A legal battle that is Surreal
One of Mexico’s most treasured artistic legacies, 39 paintings by the Surrealist artist Remedios Varo now in this city’s Museum of Modern Art, is in legal limbo amid a nasty battle over ownership of the works.
Although Varo’s works are rare and almost never sold at auction, she is esteemed by art historians and sought after by collectors as a key female Surrealist. Her paintings have sold at auction for more than $800,000, ranking her behind only Frida Kahlo on the list of priciest female Latin America artists.
Influenced by Rene Magritte, Giorgio de Chirico and Max Ernst, Varo’s unique style has earned her a cult following in the United States, Japan and Europe. Public appreciation is limited because of the small number of her known paintings -- about 150 -- and her scant presence in galleries.
She was born in Spain in 1908, emigrated to Mexico during World War II and lived out her days here until dying of a heart attack in 1963. She began her career in Paris in the late 1930s and was among the circle of Surrealist artists influenced and encouraged by Andre Breton.
The dispute centers on who owns 39 paintings first lent and then given to Mexico City’s Museum of Modern Art in 1999 by Walter Gruen, an Austrian and also a World War II refugee who was Varo’s supporter and lover the last 11 years of the artist’s life.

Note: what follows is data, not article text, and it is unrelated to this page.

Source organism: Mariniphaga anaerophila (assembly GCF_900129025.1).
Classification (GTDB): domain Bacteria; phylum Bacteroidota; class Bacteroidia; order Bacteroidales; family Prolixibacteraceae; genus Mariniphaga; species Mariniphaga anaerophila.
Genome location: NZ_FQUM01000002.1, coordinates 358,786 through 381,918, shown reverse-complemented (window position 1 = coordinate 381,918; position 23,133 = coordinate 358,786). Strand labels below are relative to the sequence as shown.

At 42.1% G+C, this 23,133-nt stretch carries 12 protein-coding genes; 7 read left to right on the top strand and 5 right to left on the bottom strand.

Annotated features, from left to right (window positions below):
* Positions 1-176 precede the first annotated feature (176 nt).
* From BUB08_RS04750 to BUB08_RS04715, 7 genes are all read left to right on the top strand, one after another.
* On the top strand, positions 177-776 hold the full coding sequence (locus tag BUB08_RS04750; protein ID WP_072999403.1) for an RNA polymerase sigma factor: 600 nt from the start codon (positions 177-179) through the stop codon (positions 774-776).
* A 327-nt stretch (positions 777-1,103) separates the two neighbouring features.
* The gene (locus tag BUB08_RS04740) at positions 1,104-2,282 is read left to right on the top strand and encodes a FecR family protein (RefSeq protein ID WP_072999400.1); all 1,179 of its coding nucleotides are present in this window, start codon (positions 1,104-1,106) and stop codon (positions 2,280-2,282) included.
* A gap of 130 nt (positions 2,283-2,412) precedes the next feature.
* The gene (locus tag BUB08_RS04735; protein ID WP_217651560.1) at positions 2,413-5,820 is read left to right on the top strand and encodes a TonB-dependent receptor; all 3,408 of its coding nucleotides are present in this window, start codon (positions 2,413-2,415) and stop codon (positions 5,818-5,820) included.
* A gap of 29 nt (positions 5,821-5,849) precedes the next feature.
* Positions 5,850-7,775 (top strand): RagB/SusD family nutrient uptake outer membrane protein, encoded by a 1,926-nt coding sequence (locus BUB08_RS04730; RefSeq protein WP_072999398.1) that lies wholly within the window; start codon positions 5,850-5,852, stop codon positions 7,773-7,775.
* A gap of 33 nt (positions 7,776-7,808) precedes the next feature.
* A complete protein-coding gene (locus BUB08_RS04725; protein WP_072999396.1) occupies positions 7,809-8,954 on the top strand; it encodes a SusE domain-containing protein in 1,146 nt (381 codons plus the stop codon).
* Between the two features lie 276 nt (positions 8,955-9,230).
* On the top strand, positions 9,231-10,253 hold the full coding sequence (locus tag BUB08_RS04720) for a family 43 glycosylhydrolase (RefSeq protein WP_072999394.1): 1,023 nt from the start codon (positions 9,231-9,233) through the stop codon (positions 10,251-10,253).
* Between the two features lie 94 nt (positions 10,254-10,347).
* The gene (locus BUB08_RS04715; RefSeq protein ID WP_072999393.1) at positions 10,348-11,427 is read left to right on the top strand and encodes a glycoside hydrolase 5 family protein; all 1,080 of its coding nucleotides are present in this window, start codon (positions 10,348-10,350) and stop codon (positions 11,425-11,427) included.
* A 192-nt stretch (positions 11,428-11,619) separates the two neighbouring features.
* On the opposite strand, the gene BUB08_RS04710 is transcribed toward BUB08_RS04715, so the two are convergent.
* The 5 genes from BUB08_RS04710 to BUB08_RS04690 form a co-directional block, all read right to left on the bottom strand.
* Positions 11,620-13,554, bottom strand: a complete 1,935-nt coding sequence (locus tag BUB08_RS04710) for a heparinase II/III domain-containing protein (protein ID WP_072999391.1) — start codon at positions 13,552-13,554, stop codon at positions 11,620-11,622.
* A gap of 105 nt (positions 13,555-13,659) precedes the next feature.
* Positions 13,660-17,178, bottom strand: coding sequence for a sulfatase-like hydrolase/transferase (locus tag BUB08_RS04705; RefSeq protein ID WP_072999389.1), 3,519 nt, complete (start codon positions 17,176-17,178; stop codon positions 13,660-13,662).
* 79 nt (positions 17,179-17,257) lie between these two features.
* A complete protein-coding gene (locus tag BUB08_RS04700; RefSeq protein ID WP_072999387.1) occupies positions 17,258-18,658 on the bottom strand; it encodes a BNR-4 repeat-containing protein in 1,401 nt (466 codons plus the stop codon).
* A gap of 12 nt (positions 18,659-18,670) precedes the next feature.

Varo’s niece Beatriz Varo Jimenez of Valencia, Spain, has contended in a Mexico City family court that she is Varo’s rightful heir and that Gruen had no right to give the works to the museum. The niece won a crucial judicial round in March. But Mexico’s National Institute of Fine Arts is claiming that the works are state patrimony and is appealing the verdict.
Gruen, now 91, said in an interview that he inherited no works from Varo, who died intestate. He said that he and his wife, Alexandra, whom he married in 1965, acquired all the paintings given to the museum on the open market after Varo’s death and so are his to give. He said he gave the only painting in Varo’s studio at the time of her death, “Still Life Reviving,” to the artist’s mother. The work was auctioned at Sotheby’s New York in 1994 for $574,000.
Varo Jimenez’s attorney, Gustavo Ortiz Madrigal, contended in an interview that all the paintings were in the artist’s studio when she fell mortally ill, and so they belong to her niece. Varo Jimenez has been able to score legally, say sources close to the case, because the Gruens’ documentation of their acquisitions is spotty. “Walter Gruen donated the paintings in a fraudulent manner,” said the Mexico City lawyer. “He has never proved he was the owner. He has no receipts or contracts, just catalogs.”
Gruen said that he does have adequate documentation of his purchases but that the family court ignored it.